scispace - formally typeset
Open accessJournalISSN: 2296-2565

Frontiers in Public Health

About: Frontiers in Public Health is an academic journal. The journal publishes majorly in the area(s): Population & Public health. It has an ISSN identifier of 2296-2565. It is also open access. Over the lifetime, 5072 publication(s) have been published receiving 48252 citation(s).

...read more

Topics: Population, Public health, Health care ...read more
Papers
  More

Open accessJournal ArticleDOI: 10.3389/FPUBH.2017.00258
Fred Shaffer1, Jay P. Ginsberg2Institutions (2)
Abstract: Healthy biological systems exhibit complex patterns of variability that can be described by mathematical chaos. Heart rate variability (HRV) consists of changes in the time intervals between consecutive heartbeats called interbeat intervals (IBIs). A healthy heart is not a metronome. The oscillations of a healthy heart are complex and constantly changing, which allow the cardiovascular system to rapidly adjust to sudden physical and psychological challenges to homeostasis. This article briefly reviews current perspectives on the mechanisms that generate 24 h, short-term (~5 min), and ultra-short-term (<5 min) HRV, the importance of HRV, and its implications for health and performance. The authors provide an overview of widely-used HRV time-domain, frequency-domain, and non-linear metrics. Time-domain indices quantify the amount of HRV observed during monitoring periods that may range from ~2 min to 24 h. Frequency-domain values calculate the absolute or relative amount of signal energy within component bands. Non-linear measurements quantify the unpredictability and complexity of a series of IBIs. The authors survey published normative values for clinical, healthy, and optimal performance populations. They stress the importance of measurement context, including recording period length, subject age, and sex, on baseline HRV values. They caution that 24 h, short-term, and ultra-short-term normative values are not interchangeable. They encourage professionals to supplement published norms with findings from their own specialized populations. Finally, the authors provide an overview of HRV assessment strategies for clinical and optimal performance interventions.

...read more

Topics: Heart rate variability (50%)

1,560 Citations


Open accessJournal ArticleDOI: 10.3389/FPUBH.2020.00152
Jian-Min Jin1, Peng Bai2, Peng Bai1, Wei He1  +5 moreInstitutions (2)
Abstract: Objective: The recent outbreak of Novel Coronavirus Disease (COVID-19) is reminiscent of the SARS outbreak in 2003. We aim to compare the severity and mortality between male and female patients with COVID-19 or SARS. Study Design and Setting: We extracted the data from: (1) a case series of 43 hospitalized patients we treated, (2) a public data set of the first 37 cases of patients who died of COVID-19 and 1,019 patients who survived in China, and (3) data of 524 patients with SARS, including 139 deaths, from Beijing in early 2003. Results: Older age and a high number of comorbidities were associated with higher severity and mortality in patients with both COVID-19 and SARS. Age was comparable between men and women in all data sets. In the case series, however, men's cases tended to be more serious than women's (P = 0.035). In the public data set, the number of men who died from COVID-19 is 2.4 times that of women (70.3 vs. 29.7%, P = 0.016). In SARS patients, the gender role in mortality was also observed. The percentage of males were higher in the deceased group than in the survived group (P = 0.015). Conclusion: While men and women have the same prevalence, men with COVID-19 are more at risk for worse outcomes and death, independent of age.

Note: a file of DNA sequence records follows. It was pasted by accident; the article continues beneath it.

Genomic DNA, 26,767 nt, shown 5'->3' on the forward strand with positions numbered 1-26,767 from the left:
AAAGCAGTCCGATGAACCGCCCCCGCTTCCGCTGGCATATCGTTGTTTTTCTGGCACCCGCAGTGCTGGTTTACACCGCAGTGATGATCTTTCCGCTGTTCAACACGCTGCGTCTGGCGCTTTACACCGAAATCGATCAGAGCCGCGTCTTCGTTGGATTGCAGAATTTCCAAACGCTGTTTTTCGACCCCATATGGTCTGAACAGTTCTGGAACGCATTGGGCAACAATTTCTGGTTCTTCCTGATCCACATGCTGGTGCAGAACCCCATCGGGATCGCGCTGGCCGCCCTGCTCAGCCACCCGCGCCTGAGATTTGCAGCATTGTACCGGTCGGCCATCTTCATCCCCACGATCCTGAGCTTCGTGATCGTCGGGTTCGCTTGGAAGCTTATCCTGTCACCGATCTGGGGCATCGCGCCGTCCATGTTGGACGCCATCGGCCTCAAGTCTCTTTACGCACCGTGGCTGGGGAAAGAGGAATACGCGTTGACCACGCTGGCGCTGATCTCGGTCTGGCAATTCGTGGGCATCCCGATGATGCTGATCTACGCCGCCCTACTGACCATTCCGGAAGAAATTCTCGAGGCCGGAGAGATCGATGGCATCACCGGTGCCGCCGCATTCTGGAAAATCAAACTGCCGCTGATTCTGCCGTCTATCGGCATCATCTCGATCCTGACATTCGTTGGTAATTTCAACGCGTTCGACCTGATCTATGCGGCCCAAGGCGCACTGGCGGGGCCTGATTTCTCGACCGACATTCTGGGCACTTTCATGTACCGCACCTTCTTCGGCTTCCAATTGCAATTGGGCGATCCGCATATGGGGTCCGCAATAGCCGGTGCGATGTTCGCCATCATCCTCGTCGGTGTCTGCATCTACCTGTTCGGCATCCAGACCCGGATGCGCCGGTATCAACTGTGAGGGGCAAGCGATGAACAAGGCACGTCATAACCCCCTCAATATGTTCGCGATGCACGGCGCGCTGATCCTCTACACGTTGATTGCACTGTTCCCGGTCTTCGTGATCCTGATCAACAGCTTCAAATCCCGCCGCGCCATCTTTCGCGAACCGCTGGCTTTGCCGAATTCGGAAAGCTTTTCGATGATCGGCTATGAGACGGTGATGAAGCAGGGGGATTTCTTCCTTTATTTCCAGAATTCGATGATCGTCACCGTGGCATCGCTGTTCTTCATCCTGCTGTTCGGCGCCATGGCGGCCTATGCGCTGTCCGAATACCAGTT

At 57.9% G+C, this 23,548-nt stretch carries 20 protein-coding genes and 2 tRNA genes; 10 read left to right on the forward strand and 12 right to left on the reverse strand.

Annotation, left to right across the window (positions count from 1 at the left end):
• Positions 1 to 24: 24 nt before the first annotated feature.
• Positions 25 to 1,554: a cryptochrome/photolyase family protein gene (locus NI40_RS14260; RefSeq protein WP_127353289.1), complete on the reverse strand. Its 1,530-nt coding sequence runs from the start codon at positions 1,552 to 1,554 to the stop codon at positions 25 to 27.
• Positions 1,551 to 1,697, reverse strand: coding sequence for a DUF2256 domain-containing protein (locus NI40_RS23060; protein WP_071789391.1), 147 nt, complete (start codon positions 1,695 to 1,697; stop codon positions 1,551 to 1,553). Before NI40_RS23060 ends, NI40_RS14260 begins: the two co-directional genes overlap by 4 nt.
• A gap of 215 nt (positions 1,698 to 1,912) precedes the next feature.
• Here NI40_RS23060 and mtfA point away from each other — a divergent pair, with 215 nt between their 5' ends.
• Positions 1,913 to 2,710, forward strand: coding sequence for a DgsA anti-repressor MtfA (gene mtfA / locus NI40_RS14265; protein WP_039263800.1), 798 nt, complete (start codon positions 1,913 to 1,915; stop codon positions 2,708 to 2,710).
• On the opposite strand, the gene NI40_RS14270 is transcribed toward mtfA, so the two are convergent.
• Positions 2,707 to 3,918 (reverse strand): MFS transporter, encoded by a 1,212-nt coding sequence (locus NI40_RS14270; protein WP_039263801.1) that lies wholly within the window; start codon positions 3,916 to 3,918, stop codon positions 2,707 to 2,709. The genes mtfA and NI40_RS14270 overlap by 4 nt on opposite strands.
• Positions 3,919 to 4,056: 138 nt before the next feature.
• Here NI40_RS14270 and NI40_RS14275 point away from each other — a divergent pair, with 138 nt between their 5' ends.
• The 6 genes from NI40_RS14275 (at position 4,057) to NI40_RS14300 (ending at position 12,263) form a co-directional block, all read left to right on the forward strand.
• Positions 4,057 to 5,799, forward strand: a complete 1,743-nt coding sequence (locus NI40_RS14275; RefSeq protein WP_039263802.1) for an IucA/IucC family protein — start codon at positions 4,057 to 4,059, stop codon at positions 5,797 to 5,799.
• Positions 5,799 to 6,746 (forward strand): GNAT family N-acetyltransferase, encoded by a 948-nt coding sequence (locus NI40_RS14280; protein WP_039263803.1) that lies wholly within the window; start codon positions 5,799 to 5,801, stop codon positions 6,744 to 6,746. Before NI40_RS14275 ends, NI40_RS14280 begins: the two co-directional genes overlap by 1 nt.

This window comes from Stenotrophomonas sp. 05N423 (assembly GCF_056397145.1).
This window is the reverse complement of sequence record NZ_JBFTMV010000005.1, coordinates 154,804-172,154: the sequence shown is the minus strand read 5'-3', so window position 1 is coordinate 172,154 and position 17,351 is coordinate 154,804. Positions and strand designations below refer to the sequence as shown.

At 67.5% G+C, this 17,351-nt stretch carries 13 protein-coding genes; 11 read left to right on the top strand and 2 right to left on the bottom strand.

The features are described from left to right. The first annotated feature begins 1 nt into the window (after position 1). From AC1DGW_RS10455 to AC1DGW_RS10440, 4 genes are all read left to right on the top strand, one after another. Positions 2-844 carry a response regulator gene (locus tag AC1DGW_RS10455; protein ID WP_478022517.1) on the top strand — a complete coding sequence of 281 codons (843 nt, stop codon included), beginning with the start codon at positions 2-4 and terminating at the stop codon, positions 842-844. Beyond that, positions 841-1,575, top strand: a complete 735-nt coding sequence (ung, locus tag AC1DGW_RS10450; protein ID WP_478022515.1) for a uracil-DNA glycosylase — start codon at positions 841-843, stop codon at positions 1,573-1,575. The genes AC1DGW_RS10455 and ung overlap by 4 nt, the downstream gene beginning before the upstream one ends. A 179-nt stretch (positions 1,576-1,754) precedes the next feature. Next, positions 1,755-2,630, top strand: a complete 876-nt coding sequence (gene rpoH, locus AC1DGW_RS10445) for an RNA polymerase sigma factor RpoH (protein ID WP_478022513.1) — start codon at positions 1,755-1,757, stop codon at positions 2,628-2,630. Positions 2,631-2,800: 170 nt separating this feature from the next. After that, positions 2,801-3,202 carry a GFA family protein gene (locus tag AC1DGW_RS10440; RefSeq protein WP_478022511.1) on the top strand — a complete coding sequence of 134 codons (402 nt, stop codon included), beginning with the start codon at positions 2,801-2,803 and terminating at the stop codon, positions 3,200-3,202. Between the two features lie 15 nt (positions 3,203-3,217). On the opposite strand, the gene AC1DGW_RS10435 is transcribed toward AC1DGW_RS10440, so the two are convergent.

...read more

860 Citations


Open accessJournal ArticleDOI: 10.3389/FPUBH.2018.00149
Abstract: Scale development and validation are critical to much of the work in the health, social, and behavioral sciences. However, the constellation of techniques required for scale development and evaluation can be onerous, jargon-filled, unfamiliar, and resource-intensive. Further, it is often not a part of graduate training. Therefore, our goal was to concisely review the process of scale development in as straightforward a manner as possible, both to facilitate the development of new, valid, and reliable scales, and to help improve existing ones. To do this, we have created a primer for best practices for scale development in measuring complex phenomena. This is not a systematic review, but rather the amalgamation of technical literature and lessons learned from our experiences spent creating or adapting a number of scales over the past several decades. We identified three phases that span nine steps. In the first phase, items are generated and the validity of their content is assessed. In the second phase, the scale is constructed. Steps in scale construction include pre-testing the questions, administering the survey, reducing the number of items, and understanding how many factors the scale captures. In the third phase, scale evaluation, the number of dimensions is tested, reliability is tested, and validity is assessed. We have also added examples of best practices to each step. In sum, this primer will equip both scientists and practitioners to understand the ontology and methodology of scale development and validation, thereby facilitating the advancement of our understanding of a range of health, social, and behavioral outcomes.